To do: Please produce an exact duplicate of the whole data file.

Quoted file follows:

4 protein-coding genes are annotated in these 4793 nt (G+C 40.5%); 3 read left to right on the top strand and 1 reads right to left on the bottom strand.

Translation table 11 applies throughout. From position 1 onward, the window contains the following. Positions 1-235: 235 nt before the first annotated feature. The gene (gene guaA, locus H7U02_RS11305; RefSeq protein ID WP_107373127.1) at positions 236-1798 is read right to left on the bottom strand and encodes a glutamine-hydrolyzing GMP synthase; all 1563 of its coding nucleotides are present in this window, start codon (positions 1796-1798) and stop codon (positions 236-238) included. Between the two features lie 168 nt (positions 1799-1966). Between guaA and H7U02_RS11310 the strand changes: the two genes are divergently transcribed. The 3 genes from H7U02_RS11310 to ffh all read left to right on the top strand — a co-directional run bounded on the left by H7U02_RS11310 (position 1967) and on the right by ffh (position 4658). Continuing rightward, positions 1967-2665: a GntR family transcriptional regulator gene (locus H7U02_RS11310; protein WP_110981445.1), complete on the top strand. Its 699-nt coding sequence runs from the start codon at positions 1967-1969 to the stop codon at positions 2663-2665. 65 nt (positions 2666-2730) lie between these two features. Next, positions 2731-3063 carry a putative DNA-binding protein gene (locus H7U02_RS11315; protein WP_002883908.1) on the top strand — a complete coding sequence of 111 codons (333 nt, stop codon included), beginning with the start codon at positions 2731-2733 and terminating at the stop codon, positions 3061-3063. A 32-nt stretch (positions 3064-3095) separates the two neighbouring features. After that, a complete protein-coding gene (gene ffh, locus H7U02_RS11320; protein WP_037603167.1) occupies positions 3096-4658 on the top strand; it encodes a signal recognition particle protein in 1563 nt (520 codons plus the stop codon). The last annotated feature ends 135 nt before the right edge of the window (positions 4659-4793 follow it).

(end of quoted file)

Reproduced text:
4 protein-coding genes are annotated in these 4793 nt (G+C 40.5%); 3 read left to right on the top strand and 1 reads right to left on the bottom strand.

Translation table 11 applies throughout. From position 1 onward, the window contains the following. Positions 1-235: 235 nt before the first annotated feature. The gene (gene guaA, locus H7U02_RS11305; RefSeq protein ID WP_107373127.1) at positions 236-1798 is read right to left on the bottom strand and encodes a glutamine-hydrolyzing GMP synthase; all 1563 of its coding nucleotides are present in this window, start codon (positions 1796-1798) and stop codon (positions 236-238) included. Between the two features lie 168 nt (positions 1799-1966). Between guaA and H7U02_RS11310 the strand changes: the two genes are divergently transcribed. The 3 genes from H7U02_RS11310 to ffh all read left to right on the top strand — a co-directional run bounded on the left by H7U02_RS11310 (position 1967) and on the right by ffh (position 4658). Continuing rightward, positions 1967-2665: a GntR family transcriptional regulator gene (locus H7U02_RS11310; protein WP_110981445.1), complete on the top strand. Its 699-nt coding sequence runs from the start codon at positions 1967-1969 to the stop codon at positions 2663-2665. 65 nt (positions 2666-2730) lie between these two features. Next, positions 2731-3063 carry a putative DNA-binding protein gene (locus H7U02_RS11315; protein WP_002883908.1) on the top strand — a complete coding sequence of 111 codons (333 nt, stop codon included), beginning with the start codon at positions 2731-2733 and terminating at the stop codon, positions 3061-3063. A 32-nt stretch (positions 3064-3095) separates the two neighbouring features. After that, a complete protein-coding gene (gene ffh, locus H7U02_RS11320; protein WP_037603167.1) occupies positions 3096-4658 on the top strand; it encodes a signal recognition particle protein in 1563 nt (520 codons plus the stop codon). The last annotated feature ends 135 nt before the right edge of the window (positions 4659-4793 follow it).